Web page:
The NSF is funding research on giving organizations information-security risk ratings, similar to credit ratings for individuals.
I have no idea if this is snake oil or if it actually works, but note that this is a Phase II award. There was already a Phase I award, and the NSF must have liked the results from that.

Supreme Court rules about GPS tracking without a warrant. I originally wrote that the ruling forces the police to get a warrant before placing a GPS tracking device on a car. Actually, the ruling is much more complicated and nuanced.
Readers of Crypto-Gram will know that I like the works of Max Abrams, and regularly link to them. He has a new paper in "Defence and Peace Economics", 22:6 (2011), 583-94, "Does Terrorism Really Work? Evolution in the Conventional Wisdom since 9/11, Defence and Peace Economics".
Interesting article on password sharing among American teens as a show of affection.
Ethnologist danah boyd discusses what's happening:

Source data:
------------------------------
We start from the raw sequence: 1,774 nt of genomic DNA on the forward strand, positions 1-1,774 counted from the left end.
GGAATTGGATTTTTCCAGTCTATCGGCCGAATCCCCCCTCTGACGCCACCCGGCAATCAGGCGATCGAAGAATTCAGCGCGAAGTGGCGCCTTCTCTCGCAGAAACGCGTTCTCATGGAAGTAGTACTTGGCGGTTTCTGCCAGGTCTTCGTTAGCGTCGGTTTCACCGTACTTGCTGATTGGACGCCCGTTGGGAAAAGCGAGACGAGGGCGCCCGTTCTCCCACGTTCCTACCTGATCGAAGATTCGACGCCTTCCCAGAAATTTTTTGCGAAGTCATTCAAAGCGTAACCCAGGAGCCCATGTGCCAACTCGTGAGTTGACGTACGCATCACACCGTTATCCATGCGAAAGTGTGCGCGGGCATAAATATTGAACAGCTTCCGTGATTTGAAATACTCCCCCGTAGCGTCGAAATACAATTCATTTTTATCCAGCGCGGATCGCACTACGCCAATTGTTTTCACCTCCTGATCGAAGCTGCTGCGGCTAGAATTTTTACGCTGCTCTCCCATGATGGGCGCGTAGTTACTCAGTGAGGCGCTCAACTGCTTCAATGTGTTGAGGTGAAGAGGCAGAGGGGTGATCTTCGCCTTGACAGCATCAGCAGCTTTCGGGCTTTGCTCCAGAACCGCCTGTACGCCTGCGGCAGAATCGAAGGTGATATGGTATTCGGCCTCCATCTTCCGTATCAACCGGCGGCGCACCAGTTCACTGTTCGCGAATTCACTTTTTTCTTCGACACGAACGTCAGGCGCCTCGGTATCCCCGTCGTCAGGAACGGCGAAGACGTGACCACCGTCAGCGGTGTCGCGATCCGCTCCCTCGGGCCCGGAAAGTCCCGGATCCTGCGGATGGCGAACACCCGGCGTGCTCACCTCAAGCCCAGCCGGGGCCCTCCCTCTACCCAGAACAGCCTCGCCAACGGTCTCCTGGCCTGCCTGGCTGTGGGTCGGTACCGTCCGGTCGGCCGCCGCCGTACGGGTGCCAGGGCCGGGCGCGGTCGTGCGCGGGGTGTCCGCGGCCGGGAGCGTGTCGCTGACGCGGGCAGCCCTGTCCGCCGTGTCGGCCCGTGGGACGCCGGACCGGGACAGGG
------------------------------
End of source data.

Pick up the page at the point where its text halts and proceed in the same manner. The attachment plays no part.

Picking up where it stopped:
Related: a profile of danah boyd.
Pretty good essay on the nature of cyberwar:

On my blog, there was an interesting story about two British tourists detained at the U.S. border for their tweets.

Some errors in forensic science may be the result of the biases of the examiners.

The Idaho Loophole is -- if you believe the theory -- "a 50-square-mile swath of Idaho in which one can commit felonies with impunity."

Really good article on the huge incarceration rate in the U.S., its causes, its effects, and its value.
VeriSign hacked, successfully and repeatedly, in 2010. Reuters discovered the information.

The problems of too much information sharing. Yes, it's fake. But it's funny.
The error rate for hand-counted ballots can be as high as two percent.
All voting systems have nonzero error rates. This doesn't surprise technologists, but does surprise the general public. There's a myth out there that elections are perfectly accurate, down to the single vote. They're not. If the vote is within a few percentage points, they're likely a statistical tie. (The problem, of course, is that elections must produce a single winner.)